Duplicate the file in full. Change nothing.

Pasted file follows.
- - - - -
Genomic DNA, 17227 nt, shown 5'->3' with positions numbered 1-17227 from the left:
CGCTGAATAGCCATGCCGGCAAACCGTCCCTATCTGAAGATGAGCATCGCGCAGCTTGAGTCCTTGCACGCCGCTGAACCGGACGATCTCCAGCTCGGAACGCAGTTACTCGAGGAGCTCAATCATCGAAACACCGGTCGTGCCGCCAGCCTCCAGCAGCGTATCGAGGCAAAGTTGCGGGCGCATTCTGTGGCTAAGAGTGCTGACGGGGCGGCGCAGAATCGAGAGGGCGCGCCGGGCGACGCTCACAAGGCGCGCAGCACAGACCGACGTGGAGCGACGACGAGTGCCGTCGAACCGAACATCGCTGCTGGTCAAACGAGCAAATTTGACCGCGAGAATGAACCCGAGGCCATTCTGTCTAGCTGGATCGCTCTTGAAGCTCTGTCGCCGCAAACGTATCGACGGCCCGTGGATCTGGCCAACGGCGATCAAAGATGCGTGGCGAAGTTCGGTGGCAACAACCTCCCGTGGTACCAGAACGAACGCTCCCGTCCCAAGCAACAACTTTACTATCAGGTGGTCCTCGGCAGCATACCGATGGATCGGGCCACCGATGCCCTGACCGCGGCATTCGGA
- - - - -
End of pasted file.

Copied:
Genomic DNA, 17227 nt, shown 5'->3' with positions numbered 1-17227 from the left:
CGCTGAATAGCCATGCCGGCAAACCGTCCCTATCTGAAGATGAGCATCGCGCAGCTTGAGTCCTTGCACGCCGCTGAACCGGACGATCTCCAGCTCGGAACGCAGTTACTCGAGGAGCTCAATCATCGAAACACCGGTCGTGCCGCCAGCCTCCAGCAGCGTATCGAGGCAAAGTTGCGGGCGCATTCTGTGGCTAAGAGTGCTGACGGGGCGGCGCAGAATCGAGAGGGCGCGCCGGGCGACGCTCACAAGGCGCGCAGCACAGACCGACGTGGAGCGACGACGAGTGCCGTCGAACCGAACATCGCTGCTGGTCAAACGAGCAAATTTGACCGCGAGAATGAACCCGAGGCCATTCTGTCTAGCTGGATCGCTCTTGAAGCTCTGTCGCCGCAAACGTATCGACGGCCCGTGGATCTGGCCAACGGCGATCAAAGATGCGTGGCGAAGTTCGGTGGCAACAACCTCCCGTGGTACCAGAACGAACGCTCCCGTCCCAAGCAACAACTTTACTATCAGGTGGTCCTCGGCAGCATACCGATGGATCGGGCCACCGATGCCCTGACCGCGGCATTCGGA